Third, there’s this:
U.S. banks received a 27-page proposal late Thursday from state attorneys general and several federal agencies that could require them to reduce loan balances of troubled mortgage borrowers, according to people familiar with the matter.
The document, sent to the nation’s largest mortgage servicers, doesn’t specify penalties or fines but instead represents a detailed code of conduct for how they must treat borrowers throughout the loan-modification process, these people said.
What I’ve read of the proposal isn’t bad, including single point of contact, an end to dual-track, and mandatory increased staffing of servicers to deal with increased delinquencies. But we’re back to a code of conduct now? How is this any different than the guidelines for HAMP, which were summarily not enforced, with Treasury never sanctioning one servicer participating in the program? In fact, I suspect that this settlement is basically seen as a HAMP substitute. The House Financial Services Committee passed a bill yesterday to end HAMP and other foreclosure relief programs. The House will probably take it up next week. While the Senate may not follow suit, they surely know that HAMP is indefensible. And so this settlement steps into the breach created by a crippled program without the support of Congress or the general public, who through word of mouth have slowed the new modification take-ups to a crawl.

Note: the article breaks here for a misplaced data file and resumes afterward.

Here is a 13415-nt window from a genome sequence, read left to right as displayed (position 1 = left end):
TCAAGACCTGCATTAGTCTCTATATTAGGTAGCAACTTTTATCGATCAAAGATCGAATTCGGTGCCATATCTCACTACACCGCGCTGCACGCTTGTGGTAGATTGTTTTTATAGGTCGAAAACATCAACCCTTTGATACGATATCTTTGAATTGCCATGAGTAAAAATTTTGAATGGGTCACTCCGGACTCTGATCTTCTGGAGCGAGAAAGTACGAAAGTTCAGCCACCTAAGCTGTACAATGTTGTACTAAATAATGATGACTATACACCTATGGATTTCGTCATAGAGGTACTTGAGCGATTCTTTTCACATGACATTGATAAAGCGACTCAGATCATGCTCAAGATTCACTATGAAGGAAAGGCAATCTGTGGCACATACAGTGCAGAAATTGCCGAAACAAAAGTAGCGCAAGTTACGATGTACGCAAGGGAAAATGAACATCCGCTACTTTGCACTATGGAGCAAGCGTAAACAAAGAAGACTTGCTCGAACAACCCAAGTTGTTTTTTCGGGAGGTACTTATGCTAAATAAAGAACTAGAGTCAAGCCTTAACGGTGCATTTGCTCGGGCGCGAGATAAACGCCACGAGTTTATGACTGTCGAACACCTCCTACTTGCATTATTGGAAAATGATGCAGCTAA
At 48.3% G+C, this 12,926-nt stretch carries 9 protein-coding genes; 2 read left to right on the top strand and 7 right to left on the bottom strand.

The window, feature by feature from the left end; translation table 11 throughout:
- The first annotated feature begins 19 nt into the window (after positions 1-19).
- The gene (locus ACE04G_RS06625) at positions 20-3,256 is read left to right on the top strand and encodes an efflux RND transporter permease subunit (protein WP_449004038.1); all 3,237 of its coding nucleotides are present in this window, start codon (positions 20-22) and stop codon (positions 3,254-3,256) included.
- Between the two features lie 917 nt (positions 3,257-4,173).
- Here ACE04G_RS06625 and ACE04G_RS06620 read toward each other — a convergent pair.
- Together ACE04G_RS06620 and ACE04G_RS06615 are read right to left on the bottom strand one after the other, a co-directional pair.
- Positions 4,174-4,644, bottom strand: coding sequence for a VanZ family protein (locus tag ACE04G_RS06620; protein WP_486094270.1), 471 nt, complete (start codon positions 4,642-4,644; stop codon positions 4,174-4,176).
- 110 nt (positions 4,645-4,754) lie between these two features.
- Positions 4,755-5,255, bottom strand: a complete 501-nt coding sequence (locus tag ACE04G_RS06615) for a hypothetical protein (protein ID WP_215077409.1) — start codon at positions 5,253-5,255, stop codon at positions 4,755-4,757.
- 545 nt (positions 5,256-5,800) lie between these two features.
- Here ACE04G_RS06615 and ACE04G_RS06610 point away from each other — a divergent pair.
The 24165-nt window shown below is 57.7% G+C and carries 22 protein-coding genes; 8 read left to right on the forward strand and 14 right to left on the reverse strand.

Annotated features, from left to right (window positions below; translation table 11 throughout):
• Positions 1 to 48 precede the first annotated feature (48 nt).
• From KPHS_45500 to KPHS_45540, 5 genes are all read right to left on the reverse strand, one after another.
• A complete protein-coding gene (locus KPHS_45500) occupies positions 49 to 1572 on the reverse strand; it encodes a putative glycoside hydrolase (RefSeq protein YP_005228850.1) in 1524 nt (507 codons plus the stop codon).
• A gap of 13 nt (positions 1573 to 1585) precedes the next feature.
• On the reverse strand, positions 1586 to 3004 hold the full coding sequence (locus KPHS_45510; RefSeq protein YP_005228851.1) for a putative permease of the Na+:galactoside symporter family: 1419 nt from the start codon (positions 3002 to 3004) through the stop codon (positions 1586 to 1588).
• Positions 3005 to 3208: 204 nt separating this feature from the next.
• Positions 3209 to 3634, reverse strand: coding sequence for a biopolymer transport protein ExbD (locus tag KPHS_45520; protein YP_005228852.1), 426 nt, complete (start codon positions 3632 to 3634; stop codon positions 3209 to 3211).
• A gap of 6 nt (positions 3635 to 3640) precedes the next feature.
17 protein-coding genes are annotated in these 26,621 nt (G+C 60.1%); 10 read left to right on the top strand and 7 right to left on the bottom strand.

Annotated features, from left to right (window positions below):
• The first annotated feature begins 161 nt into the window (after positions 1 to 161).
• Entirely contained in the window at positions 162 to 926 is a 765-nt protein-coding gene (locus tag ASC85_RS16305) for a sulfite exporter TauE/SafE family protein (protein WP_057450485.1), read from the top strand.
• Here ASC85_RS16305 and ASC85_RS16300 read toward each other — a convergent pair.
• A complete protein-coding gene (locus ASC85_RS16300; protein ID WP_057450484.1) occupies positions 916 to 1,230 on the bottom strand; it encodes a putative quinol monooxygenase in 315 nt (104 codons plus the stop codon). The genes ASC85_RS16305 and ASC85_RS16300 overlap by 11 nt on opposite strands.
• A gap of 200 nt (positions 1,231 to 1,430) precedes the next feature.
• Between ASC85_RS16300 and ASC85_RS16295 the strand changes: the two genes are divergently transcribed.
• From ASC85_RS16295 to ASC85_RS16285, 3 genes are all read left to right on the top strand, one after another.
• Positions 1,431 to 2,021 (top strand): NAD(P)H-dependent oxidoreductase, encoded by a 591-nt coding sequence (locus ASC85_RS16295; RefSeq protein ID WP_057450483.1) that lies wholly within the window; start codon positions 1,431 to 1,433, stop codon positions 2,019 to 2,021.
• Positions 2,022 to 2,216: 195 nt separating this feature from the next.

In addition, this code of conduct proposal has been split from the monetary fine, which is quite unusual. The only reason for such a split is to help the banks in their naked PR effort to minimize their exposure as much as possible. Witness this incredible line in today’s Politico Morning Money, which explains that the banks would have to sign off on this settlement:
Morning Money spoke with a number of bank executives about the concept of a $20 billion “global settlement” of state and federal mortgage servicer abuse probes. The executives view the idea as a naked shakedown by regulators, especially at the CFPB. There is little enthusiasm for signing on to it. They also view it as a direct contradiction of the administration’s attempt to take a “pro-business” stance. “How can they be business- friendly and sign-off on something like this?” one executive said, noting that he did not believe the OCC was in favor of the deal.